the transmitter.
The StepDown L Network
We will start with the case where the resistive part of our load (R_{O})
is less than the desired input resistance (R_{I}). See Fig. 2 for
the network sketch and formulas. The factor A has been introduced to simplify the
arithmetic. My transmitter, which is designed to operate into a 50ohm resistive
load, would not tune up to the antenna on 3950 kc. Measurement on the antenna using
W8CGD's device showed the reason: a measured impedance of 17  j6.5.
Here is how we proceed to design the required L network:
R_{I} = 50 ohms
R_{O} = 17 ohms
jX_{O} = j6.5 ohms
1)
2) jX_{S} =  jX_{O} + jR_{O}A
= j6.5 + j(17)(1.393)
= j30.2
3) The plus sign tells us that the required reactance is inductive.
The inductance required to yield a reactance of 30.2 ohms at 3950 kc. is then:
4)
5) The minus sign tells us that this reactance is capacitive. The capacitance
required to provide a reactance of 35.9 ohms at 3950 kc. is:
The circuit is then as shown in Fig. 3A.
Now, on to the junk box. It produced a 1000and a 200pf. mica capacitor, and
a piece of 5/8inch 16pitch coil stock. The Handbook graph says 10 1/2 turns of
this will come pretty close to 1.23 µh., and the capacitance is pretty close
to what we need. Adding one coffee can, coax and connectors, and a couple of hours
in the cellar, produced the object shown in the sketch of Fig. 4 and the photo.
With this network patched into the antenna lead, the previouslyreluctant transmitter
now loads without difficulty from 3900 to 4000 kc,
Before leaving this topic, it should be mentioned that there is also another
pair of reactance values which would do the same job if the inductive and capacitive
elements are transposed. The values required may be computed in the same manner
as given in the example, but using these formulas:
jX_{S} =  jX_{O}  jR_{O}A
jX_{P} =  jR_{I}/A
where A has the same meaning indicated earlier.
Using the data of the foregoing example, these formulas yield results as follows:
jX_{S} =  j17.2 C_{S} = 2350 pf.
jX_{P} = j35.9 L_{P}
= 1.44 µh.
The circuit is as shown in Fig. 3B.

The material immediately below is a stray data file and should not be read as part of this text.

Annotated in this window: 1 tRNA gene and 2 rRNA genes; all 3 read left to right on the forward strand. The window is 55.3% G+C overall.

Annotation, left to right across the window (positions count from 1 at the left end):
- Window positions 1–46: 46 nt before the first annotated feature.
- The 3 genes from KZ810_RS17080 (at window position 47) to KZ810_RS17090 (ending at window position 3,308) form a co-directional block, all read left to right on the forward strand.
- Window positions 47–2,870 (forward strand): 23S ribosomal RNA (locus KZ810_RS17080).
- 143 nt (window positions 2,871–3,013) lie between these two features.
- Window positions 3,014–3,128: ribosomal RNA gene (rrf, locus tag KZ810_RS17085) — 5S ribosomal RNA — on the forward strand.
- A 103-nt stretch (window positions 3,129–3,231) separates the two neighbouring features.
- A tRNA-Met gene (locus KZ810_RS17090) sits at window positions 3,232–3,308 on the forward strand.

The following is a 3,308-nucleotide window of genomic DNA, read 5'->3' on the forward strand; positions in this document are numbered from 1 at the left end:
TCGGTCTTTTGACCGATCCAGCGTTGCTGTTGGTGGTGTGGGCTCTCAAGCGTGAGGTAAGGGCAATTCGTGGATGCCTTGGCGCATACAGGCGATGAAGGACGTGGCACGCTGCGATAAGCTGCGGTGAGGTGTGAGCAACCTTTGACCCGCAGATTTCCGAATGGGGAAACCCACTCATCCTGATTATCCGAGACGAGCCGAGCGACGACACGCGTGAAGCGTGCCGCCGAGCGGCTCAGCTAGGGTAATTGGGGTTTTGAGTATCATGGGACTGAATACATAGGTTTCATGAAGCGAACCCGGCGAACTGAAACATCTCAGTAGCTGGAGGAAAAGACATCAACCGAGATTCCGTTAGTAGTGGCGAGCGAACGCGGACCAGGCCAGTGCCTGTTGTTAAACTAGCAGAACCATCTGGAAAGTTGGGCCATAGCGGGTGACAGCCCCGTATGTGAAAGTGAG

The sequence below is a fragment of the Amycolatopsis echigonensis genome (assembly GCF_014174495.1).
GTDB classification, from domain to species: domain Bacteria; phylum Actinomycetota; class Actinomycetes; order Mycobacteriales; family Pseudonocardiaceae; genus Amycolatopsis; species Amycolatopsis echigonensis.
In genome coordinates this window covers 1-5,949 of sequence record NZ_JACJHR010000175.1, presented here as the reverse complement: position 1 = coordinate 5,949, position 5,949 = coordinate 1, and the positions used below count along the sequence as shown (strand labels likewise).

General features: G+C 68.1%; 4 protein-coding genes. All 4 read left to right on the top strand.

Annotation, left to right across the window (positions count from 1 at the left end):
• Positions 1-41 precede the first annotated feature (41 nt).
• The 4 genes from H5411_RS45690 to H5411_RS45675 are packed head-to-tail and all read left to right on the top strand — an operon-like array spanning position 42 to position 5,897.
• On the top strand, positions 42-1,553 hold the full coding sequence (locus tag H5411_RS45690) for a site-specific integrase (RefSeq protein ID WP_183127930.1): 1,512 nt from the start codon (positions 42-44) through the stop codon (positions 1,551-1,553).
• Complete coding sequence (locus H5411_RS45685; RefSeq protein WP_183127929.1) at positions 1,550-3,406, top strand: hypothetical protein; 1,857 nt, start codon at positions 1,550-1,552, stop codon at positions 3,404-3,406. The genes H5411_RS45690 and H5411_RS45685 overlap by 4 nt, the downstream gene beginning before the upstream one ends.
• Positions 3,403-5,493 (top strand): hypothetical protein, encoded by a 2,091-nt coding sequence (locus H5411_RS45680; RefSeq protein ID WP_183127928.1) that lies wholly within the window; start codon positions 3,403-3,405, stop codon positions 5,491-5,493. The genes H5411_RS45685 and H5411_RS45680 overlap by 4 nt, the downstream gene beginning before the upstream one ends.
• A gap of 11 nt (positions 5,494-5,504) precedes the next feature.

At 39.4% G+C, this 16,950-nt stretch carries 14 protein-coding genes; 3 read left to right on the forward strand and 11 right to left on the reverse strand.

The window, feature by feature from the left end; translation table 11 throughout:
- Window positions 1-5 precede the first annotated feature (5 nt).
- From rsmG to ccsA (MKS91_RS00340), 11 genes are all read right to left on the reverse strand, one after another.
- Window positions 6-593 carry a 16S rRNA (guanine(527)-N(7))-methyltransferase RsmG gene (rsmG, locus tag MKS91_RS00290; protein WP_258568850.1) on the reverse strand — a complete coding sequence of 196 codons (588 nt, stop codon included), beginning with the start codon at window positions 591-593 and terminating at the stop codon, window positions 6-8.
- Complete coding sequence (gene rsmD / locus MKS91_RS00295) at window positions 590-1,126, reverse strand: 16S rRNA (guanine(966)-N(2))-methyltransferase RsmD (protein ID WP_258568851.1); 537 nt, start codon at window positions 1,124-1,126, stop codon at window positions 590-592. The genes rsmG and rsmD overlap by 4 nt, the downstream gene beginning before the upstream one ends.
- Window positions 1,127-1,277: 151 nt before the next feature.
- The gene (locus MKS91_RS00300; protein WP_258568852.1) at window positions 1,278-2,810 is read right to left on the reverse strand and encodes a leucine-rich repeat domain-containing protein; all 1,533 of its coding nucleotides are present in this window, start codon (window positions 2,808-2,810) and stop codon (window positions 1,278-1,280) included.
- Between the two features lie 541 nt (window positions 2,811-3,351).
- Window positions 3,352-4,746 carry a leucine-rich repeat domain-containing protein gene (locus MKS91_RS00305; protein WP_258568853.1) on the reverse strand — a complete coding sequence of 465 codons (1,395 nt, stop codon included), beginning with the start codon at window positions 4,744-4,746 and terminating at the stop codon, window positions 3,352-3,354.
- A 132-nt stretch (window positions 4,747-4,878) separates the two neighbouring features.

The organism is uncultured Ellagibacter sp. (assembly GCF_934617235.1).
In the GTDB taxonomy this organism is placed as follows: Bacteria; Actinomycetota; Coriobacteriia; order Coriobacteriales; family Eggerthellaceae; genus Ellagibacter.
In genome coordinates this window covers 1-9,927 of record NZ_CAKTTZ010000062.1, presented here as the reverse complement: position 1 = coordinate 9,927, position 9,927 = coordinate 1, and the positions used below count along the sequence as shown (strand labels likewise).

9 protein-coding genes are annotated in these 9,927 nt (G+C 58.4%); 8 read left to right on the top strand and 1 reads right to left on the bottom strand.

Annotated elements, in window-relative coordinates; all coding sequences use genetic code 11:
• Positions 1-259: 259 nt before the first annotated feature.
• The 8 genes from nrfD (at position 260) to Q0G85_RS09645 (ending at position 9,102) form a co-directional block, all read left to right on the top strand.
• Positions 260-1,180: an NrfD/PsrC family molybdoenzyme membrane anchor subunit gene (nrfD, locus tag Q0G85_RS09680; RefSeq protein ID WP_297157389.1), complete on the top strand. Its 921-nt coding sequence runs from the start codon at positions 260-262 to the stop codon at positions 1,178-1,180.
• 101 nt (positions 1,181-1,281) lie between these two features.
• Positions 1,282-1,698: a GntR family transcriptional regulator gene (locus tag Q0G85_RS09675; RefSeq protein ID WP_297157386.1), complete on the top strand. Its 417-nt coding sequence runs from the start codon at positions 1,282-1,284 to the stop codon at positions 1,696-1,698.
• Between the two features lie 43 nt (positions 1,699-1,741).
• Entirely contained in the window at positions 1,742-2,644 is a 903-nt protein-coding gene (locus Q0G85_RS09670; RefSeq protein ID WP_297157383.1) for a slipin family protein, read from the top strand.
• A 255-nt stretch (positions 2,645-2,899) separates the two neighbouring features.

A network using these values would have performed equally well, but the required
components are larger, and the internal d.c. ground on the coax center conductor
found in most transmitters would be blocked from the antenna by the series capacitor.
It may be worthwhile to figure the values both ways, and choose the arrangement
you like best.
The StepUp L Network
The other network configuration (Fig. 1A) must be used when the resistive
part of our load (R_{O}) is greater than the desired input resistance (R_{I}).
See Fig. 5 for the network sketch and formulas. None of my antenna measurements
produced values of R_{O} greater than the desired R_{I}, so I have
invented some values, for the purpose of an example, as follows:
R_{I} = 50 ohms
R_{O} = 70 ohms
jX_{O} = +j20 ohms
ƒ = 14.1 megacycles
1) Z_{O}^{2} = R_{O}^{2} + X_{O}^{2}
= (70)^{2} + (20)^{2}
= 4900 + 400 = 5300
2)
3)
4)
(It will be noticed that j was shifted from the denominator to the numerator
with a change of sign. This is accomplished by multiplying both numerator and denominator
by  j.)
5)
As in our previous case, there is another pair of values which will also do the
same job, obtainable by the following formulas:
Again using our same data, these formulas yield results as follows:
jX_{S} =  j35.8
jX_{P} = j176
C_{S} = 317 pf.
L_{P} = 1.99 µh.
A network using these values would do the same impedancematching job as the
preceding one.
As a concluding comment applicable to both network configurations, I would point
out that in some cases both the series and parallel elements will be of the same
kind (L or C), so if you come out with this result it doesn't necessarily signal
an error in arithmetic.
The photograph shows the coffeecan job described earlier, together with a prototype
20meter job which, not being canned, is more photogenic. It has since been canned
to reduce undesired local radiation. This one, you will notice, required two inductors.
The companion set of formulas yielded an LC combination, but Miniductor is a lot
easier to trim to size than a molded mica brick.
These networks have been wholly successful in enabling me to feed my NCX5 transceiver
into a trap dipole, with plenty of room to spare on the transmitter adjustment,
where previously it had been impossible to achieve the manufacturer's recommended
conditions of loading.
I should like to acknowledge the many helpful suggestions of Doyle Strandlund,
W8CGD, during the preparation of this article.
Now with a few hours of effort, you can really transform the needles, noodles,
and wet string to 50 + j0. Who will be the first to build an d. noodle drier?
1 Strandlund, "Amateur Measurement, of R + jX," QST, June, 1965.
Posted February 25, 2022 (updated from original post on 6/3/2013)